Everything’s changing so rapidly in media, networking, social media and marketing, that if you’re still following the old, outdated rules of business, your company will simply be passed by or ignored.
This revolution has been explained by many including author, speaker and marketing strategist David Meerman Scott in his great book The New Rules of Marketing & PR and Mitch Joel’s new book Ctrl Alt Delete which I read over the Summer. Mitch’s book delves into the essential requirement that companies of all sizes need to completely re-think how they’re doing business, marketing and reaching out to current and potential customers as their future depends on it.
The Four Screen Society Becomes the Whenever Wherever Society
At one point, Mitch writes about the society that we live in today; the 4 screen society – TV, computer, mobile and tablet. I’ve always been fascinated by hyper connectivity, the always switched on consumer and how this has, and continues to change our everyday lives and the business landscape as we know it. And this 4 screen society is due to grow even more as we hear and learn more about the Internet of Things and wearable devices such as Google Glass and the Pebble Watch.
So the saying goes; your brand is what other people say about you when you’re not in the room. However, given the proliferation of hyper connectivity, companies can now be in that room now, 24/7. Yet it’s no longer just “in the room” given the increase in smartphone adoption and mobile usage. According to the 2012 Nielsen State of the Media Social Media Report, forty-six percent of social media users say they use their smartphone to access social media platforms. This increase in connectivity means consumers have more freedom to use social media wherever and whenever they want and so it’s become the wherever, whenever society in which mobility and location now play an important role.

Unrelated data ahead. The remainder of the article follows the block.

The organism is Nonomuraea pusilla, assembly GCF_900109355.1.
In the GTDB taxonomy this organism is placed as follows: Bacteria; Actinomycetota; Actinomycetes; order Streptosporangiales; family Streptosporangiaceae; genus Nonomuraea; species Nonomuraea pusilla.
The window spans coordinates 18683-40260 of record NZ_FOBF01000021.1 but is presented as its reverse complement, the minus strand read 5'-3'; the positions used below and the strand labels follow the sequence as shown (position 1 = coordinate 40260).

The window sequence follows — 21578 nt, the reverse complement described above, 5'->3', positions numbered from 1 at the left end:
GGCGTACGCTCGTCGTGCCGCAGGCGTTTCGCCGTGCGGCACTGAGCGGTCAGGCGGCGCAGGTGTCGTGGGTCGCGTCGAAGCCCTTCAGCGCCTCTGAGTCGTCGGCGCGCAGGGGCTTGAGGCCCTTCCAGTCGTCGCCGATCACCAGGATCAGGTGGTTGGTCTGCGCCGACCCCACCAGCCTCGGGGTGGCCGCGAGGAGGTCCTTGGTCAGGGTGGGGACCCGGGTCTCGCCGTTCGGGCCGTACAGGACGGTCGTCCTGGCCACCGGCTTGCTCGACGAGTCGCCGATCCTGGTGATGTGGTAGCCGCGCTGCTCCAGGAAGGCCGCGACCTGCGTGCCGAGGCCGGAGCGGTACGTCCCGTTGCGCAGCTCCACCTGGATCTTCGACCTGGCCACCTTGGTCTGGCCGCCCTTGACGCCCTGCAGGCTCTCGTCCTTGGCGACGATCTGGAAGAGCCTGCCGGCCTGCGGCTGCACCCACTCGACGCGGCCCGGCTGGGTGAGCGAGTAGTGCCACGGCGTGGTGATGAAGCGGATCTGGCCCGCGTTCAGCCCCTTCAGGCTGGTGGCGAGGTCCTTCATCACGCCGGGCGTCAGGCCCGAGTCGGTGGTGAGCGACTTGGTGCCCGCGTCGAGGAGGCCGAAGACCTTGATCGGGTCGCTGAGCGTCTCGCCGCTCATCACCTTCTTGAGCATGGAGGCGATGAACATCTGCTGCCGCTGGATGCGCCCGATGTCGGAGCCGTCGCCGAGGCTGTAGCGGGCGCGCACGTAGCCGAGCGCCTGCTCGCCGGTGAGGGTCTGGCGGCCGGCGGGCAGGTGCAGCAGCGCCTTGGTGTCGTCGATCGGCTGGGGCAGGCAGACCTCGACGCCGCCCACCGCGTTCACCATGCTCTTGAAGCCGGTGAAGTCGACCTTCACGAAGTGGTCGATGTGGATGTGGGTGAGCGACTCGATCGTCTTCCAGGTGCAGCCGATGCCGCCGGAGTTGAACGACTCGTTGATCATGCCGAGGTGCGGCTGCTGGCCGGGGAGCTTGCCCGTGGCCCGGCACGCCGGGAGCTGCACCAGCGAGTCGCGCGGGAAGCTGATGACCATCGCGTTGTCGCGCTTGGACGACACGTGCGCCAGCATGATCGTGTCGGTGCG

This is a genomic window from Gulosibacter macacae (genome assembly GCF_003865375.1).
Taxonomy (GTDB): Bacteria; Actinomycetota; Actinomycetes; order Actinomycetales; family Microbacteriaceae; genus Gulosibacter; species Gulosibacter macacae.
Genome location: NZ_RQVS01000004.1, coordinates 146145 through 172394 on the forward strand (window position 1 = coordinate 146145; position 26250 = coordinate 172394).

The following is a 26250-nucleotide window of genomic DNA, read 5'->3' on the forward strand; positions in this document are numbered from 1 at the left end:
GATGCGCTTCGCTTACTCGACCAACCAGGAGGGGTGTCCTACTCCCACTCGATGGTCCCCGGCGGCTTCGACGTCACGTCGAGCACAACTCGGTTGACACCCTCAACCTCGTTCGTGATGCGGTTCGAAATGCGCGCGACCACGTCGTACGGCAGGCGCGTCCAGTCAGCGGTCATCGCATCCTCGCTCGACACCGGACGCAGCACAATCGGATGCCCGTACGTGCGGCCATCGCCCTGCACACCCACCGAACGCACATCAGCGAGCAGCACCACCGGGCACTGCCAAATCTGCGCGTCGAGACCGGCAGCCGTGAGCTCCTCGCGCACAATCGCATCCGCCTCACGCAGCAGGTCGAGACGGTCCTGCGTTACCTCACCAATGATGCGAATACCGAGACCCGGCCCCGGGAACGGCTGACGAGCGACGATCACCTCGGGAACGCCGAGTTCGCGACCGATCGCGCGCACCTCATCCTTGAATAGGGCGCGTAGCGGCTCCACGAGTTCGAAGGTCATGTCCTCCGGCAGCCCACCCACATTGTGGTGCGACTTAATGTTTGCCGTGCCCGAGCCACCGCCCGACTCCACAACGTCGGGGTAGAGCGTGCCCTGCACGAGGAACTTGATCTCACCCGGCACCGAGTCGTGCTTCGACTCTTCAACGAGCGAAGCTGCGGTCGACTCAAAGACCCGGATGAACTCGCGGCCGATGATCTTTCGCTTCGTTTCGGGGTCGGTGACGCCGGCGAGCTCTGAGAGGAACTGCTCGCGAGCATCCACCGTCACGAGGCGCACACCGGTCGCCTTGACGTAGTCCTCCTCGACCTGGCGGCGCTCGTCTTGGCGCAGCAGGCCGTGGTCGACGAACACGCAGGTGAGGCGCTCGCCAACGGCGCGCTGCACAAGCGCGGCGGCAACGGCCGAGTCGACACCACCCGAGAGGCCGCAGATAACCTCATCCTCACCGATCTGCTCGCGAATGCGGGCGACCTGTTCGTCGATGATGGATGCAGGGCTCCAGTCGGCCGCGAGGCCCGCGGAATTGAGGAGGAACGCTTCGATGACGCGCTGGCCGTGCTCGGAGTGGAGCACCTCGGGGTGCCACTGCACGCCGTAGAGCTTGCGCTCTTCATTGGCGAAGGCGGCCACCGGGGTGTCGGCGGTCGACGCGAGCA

Delivering a Seamless Experience
People coming from different screens though have different needs and experiences; for example someone sitting at home browsing via a tablet may behave differently than someone who is in a store with a mobile device searching for a product, price or looking at reviews.
As a professional marketer my point is that we can no longer just think about multichannel marketing as the new standard for customer communications, but omni-channel marketing where we deliver a seamless experience for customers. Omni-channel is more than a brand being available on a variety of touch points; it is about creating a multi-faceted, unified customer experience. Embraced initially by retailers, many other markets are beginning to adopt this new discipline. Just last week I encountered a problem accessing my bank account online, having contacted the call centre (who resolved the problem) I later received an SMS text message confirming this as well as a direct Twitter message given that I’d turned to the platform to vent my frustration.
So what I’m trying to say here is that it’s important to remember that your customers view your organisation as ONE, and not as different entities despite the fact that they may engage through different communication channels and via different devices. As well as your website, email, print, your customers also engage through call centres, SMS text messages, social media platforms, physical locations such as branches and stores, not forgetting face to face communication. All of these channels should be consistent to deliver a joined up experience.
So as many marketers begin to plan and budget for next year (although if we are talking real-time communications marketers really should think about what’s happening right now!) consider the following as part of your unified customer communications…
- Does your call centre, retail staff and website make the same offers to each customer as your direct marketing and email campaigns?
- With an increasing number of channels and real time communications, automation is essential to support personalised communication experiences with speed, agility and consistency
- Adopt a real time coordinated and orchestrated approach to multi-channel communication. Remember, customers often start a conversation using one channel and finish on another, and may even use other channels in between.
- Make full use of documents like statements, bills, and invoices to incorporate personalised messages specifically targeted to each customer
- Realise that the customer is always connected and can at times have a very loud voice.
So let me leave you with my two cents and the subtitle of Mitch Joel’s book; “you may still be grappling to adjust to this new way of marketing and communications but it’s time to reboot your business and adopt this unified seamless approach as your future depends on it.”